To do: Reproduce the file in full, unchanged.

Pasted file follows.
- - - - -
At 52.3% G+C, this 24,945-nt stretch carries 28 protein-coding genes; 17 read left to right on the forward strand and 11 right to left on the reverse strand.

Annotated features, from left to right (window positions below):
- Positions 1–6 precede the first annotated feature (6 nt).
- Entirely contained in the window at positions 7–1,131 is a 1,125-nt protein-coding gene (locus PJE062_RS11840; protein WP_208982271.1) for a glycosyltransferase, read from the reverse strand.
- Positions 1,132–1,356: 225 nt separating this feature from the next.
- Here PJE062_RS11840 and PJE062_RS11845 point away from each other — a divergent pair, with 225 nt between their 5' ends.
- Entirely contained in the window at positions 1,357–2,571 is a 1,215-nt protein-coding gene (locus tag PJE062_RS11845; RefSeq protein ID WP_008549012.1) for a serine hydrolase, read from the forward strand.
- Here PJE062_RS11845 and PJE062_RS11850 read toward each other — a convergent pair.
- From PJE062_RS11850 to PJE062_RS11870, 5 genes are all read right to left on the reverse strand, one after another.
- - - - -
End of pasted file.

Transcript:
At 52.3% G+C, this 24,945-nt stretch carries 28 protein-coding genes; 17 read left to right on the forward strand and 11 right to left on the reverse strand.

Annotated features, from left to right (window positions below):
- Positions 1–6 precede the first annotated feature (6 nt).
- Entirely contained in the window at positions 7–1,131 is a 1,125-nt protein-coding gene (locus PJE062_RS11840; protein WP_208982271.1) for a glycosyltransferase, read from the reverse strand.
- Positions 1,132–1,356: 225 nt separating this feature from the next.
- Here PJE062_RS11840 and PJE062_RS11845 point away from each other — a divergent pair, with 225 nt between their 5' ends.
- Entirely contained in the window at positions 1,357–2,571 is a 1,215-nt protein-coding gene (locus tag PJE062_RS11845; RefSeq protein ID WP_008549012.1) for a serine hydrolase, read from the forward strand.
- Here PJE062_RS11845 and PJE062_RS11850 read toward each other — a convergent pair.
- From PJE062_RS11850 to PJE062_RS11870, 5 genes are all read right to left on the reverse strand, one after another.